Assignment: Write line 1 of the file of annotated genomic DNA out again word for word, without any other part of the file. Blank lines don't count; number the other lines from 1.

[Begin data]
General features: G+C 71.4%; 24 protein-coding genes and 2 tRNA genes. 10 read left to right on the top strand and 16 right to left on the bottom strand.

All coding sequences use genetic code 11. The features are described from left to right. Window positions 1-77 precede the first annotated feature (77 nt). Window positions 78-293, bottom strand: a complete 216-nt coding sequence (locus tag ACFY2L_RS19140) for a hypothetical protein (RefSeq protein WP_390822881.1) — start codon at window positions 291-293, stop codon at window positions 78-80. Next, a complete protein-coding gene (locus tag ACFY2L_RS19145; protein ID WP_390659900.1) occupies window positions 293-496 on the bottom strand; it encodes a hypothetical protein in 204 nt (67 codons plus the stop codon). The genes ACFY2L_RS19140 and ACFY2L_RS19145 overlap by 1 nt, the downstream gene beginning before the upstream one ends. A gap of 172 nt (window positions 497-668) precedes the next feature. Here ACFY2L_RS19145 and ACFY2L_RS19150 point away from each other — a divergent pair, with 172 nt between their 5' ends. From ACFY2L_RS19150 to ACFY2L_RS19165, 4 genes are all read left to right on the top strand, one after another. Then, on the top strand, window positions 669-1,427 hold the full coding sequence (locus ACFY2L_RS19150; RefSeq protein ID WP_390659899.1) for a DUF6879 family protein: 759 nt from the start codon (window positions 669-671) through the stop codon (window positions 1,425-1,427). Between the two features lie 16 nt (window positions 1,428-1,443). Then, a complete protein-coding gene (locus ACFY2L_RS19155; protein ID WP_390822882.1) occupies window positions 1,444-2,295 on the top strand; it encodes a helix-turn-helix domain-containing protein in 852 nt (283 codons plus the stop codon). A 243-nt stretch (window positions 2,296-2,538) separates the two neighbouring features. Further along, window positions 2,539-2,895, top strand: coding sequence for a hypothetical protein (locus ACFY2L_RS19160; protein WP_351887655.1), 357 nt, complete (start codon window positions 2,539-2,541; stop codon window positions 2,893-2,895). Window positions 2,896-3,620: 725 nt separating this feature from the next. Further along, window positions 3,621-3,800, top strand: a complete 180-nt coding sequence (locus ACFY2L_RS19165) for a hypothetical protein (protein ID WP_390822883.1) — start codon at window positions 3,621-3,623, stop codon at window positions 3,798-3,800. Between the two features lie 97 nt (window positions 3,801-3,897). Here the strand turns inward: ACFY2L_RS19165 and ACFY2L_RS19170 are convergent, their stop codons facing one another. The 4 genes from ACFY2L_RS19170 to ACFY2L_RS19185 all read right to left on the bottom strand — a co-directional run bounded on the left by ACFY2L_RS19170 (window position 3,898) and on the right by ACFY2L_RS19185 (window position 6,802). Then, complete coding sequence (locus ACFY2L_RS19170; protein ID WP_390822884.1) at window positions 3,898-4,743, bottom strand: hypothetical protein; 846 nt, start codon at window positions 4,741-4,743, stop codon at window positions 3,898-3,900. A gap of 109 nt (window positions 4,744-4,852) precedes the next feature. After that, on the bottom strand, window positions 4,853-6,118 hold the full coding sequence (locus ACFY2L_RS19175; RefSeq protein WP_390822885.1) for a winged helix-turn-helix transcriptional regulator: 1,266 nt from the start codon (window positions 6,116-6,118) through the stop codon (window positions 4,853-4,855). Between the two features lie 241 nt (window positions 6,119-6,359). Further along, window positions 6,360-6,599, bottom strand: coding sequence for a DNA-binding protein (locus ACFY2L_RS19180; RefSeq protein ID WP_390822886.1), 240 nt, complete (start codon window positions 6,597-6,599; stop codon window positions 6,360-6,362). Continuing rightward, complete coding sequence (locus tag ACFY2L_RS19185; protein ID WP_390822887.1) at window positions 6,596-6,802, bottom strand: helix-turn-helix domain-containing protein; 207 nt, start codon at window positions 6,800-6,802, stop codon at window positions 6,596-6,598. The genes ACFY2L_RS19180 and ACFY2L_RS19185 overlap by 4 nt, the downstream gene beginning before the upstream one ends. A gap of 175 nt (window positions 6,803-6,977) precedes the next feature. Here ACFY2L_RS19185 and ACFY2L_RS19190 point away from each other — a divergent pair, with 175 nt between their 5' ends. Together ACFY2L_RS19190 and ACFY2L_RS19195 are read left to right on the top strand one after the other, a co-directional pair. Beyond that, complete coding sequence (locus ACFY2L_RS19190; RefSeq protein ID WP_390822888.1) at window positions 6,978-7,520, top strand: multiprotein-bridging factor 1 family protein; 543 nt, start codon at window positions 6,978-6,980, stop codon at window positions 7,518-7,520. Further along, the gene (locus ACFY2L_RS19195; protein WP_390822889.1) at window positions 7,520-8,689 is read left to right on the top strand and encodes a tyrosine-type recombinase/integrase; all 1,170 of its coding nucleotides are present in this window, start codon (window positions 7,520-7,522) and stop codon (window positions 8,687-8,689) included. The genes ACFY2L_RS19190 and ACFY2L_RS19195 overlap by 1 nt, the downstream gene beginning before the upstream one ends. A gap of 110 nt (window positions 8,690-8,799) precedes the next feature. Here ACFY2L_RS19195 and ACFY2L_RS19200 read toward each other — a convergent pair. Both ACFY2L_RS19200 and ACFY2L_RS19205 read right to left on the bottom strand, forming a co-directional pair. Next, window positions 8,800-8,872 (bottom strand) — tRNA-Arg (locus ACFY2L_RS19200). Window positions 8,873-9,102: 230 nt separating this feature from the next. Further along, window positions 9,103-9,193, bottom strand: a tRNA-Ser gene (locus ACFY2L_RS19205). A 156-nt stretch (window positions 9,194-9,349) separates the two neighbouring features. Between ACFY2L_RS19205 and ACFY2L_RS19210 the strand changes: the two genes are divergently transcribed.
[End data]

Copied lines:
General features: G+C 71.4%; 24 protein-coding genes and 2 tRNA genes. 10 read left to right on the top strand and 16 right to left on the bottom strand.